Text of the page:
Sunday, 8 September 2019

I like to watch

Remember how computers were supposed to do the work, so people had time to think?

Do you ever catch yourself operating in a tight loop, something like:

  10 Edit file
  20 Invoke [some process] on file
  30 Read output of [some process]
  40 GOTO 10
Feels a bit mechanical, no? Annoying having to switch from the text editor to your terminal window, yes?

Let's break down what's actually happening in your meatspace loop*:

  10 Edit file in text editor
  15 Save file (e.g. Ctrl-S)
  17 Change active window to Terminal (e.g. Cmd/Alt+Tab)
  20 Press [up-arrow] once to recall the last command
  22 Visually confirm it's the expected command
  25 Hit [Enter] to execute the command
  30 Wait for the command to complete
  35 Interpret the output of the command
  40 Cmd/Alt+Tab back to the editor
  45 GOTO 10
That's even more blatant! Most of the work is telling the computer what to do next, even though it's exactly the same as the last iteration.
(*) Props to anyone recognising the BASIC line-numbering reference 😂

Wouldn't something like this be better?

  10 Edit file in text editor
  15 Save file (e.g. Ctrl-S)
  20 Swivel eyeballs to terminal window
  30 Wait for the command to complete
  35 Interpret the output of the command
  40 Swivel eyeballs back to editor
  45 GOTO 10

It can be better

If you've got npm on your system somewhere it's as simple as:

  $ npm install -g watch
and arranging your UI windows suitably. Having multiple monitors is awesome for this. Now by invoking:
  $ watch '[processing command with arguments]' dir1 dir2 ... dirN
you have the machine on your side. As soon as you save any file in dir1, dir2 etc, the command will be run for you. Here are some examples:

Validate a CircleCI build configuration
You're editing the circleci/config.yml of a CircleCI continuously-integrated project. These YAML files are notoriously tricky to get right (whitespace matters...🙄) - so you can get the circleci command-line tool to check your work each time you save the file:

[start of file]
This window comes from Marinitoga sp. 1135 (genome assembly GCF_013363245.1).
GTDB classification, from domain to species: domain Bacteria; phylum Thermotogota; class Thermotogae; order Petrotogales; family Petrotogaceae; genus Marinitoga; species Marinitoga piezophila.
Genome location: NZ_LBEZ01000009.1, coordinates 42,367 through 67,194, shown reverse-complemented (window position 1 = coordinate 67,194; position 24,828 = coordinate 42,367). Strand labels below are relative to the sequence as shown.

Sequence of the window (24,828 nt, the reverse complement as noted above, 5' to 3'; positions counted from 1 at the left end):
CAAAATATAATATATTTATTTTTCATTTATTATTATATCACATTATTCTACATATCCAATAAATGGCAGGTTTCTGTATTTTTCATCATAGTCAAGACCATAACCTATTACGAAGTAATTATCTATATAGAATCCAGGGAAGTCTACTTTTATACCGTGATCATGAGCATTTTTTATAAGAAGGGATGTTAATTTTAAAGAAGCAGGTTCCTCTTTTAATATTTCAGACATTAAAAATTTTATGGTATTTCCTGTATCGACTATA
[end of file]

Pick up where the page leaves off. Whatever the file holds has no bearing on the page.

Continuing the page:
$ brew install circleci
  $ watch 'circleci config validate' .circleci
Validate a Terraform configuration
You're working on a Terraform infrastructure-as-code configuration. These .TF files can have complex interrelationships - so you can get the terraform command-line tool to check your work each time you save the file:
  $ brew install terraform
  $ watch 'terraform validate' .
Auto-word-count an entire directory of files
You're working on a collection of files that will eventually be collated together into a single document. There's a word-limit applicable to this end result. How about running wc to give you a word-count whenever you save any file in the working directory?:
  $ watch 'wc -w *.txt' .

Power tip

Sometimes, the command in your watch expression is so quick (and/or its output so terse), you can't tell whether you're seeing the most-recent output. One way of solving this is to prefix the time-of-day to the output - a quick swivel of the eyeballs to the system clock will confirm which execution you're looking at:

  $ watch 'echo `date '+%X'` `terraform validate`' .
  > Watching .
  13:31:59 Success! The configuration is valid. 
  13:32:23 Success! The configuration is valid.
  13:34:41 Success! The configuration is valid.
  

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